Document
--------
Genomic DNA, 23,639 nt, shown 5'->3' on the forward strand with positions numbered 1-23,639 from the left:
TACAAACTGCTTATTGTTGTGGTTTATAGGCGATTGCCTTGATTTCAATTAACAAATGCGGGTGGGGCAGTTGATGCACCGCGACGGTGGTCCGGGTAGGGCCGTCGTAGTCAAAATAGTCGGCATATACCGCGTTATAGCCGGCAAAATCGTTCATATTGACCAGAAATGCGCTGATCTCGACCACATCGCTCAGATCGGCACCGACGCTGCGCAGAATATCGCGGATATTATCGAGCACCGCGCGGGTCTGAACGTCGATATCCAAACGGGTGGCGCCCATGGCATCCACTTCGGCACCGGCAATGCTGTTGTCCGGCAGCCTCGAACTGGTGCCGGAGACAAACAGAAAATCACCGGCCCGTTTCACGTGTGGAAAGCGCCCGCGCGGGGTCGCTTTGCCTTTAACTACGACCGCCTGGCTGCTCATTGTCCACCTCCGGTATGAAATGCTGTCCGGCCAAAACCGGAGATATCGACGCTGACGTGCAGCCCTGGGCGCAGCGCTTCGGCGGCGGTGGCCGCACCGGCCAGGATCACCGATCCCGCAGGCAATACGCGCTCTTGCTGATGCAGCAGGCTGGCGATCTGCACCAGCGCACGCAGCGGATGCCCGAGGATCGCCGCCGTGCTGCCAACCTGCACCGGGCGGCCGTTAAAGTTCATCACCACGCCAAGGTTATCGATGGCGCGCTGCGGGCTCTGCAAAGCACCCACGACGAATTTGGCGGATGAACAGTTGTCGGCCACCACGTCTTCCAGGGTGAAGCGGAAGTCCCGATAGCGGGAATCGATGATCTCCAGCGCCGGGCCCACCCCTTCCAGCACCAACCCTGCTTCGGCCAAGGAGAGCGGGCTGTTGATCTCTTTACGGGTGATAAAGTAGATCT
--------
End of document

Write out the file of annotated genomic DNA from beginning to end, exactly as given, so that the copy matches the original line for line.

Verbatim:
Genomic DNA, 23,639 nt, shown 5'->3' on the forward strand with positions numbered 1-23,639 from the left:
TACAAACTGCTTATTGTTGTGGTTTATAGGCGATTGCCTTGATTTCAATTAACAAATGCGGGTGGGGCAGTTGATGCACCGCGACGGTGGTCCGGGTAGGGCCGTCGTAGTCAAAATAGTCGGCATATACCGCGTTATAGCCGGCAAAATCGTTCATATTGACCAGAAATGCGCTGATCTCGACCACATCGCTCAGATCGGCACCGACGCTGCGCAGAATATCGCGGATATTATCGAGCACCGCGCGGGTCTGAACGTCGATATCCAAACGGGTGGCGCCCATGGCATCCACTTCGGCACCGGCAATGCTGTTGTCCGGCAGCCTCGAACTGGTGCCGGAGACAAACAGAAAATCACCGGCCCGTTTCACGTGTGGAAAGCGCCCGCGCGGGGTCGCTTTGCCTTTAACTACGACCGCCTGGCTGCTCATTGTCCACCTCCGGTATGAAATGCTGTCCGGCCAAAACCGGAGATATCGACGCTGACGTGCAGCCCTGGGCGCAGCGCTTCGGCGGCGGTGGCCGCACCGGCCAGGATCACCGATCCCGCAGGCAATACGCGCTCTTGCTGATGCAGCAGGCTGGCGATCTGCACCAGCGCACGCAGCGGATGCCCGAGGATCGCCGCCGTGCTGCCAACCTGCACCGGGCGGCCGTTAAAGTTCATCACCACGCCAAGGTTATCGATGGCGCGCTGCGGGCTCTGCAAAGCACCCACGACGAATTTGGCGGATGAACAGTTGTCGGCCACCACGTCTTCCAGGGTGAAGCGGAAGTCCCGATAGCGGGAATCGATGATCTCCAGCGCCGGGCCCACCCCTTCCAGCACCAACCCTGCTTCGGCCAAGGAGAGCGGGCTGTTGATCTCTTTACGGGTGATAAAGTAGATCT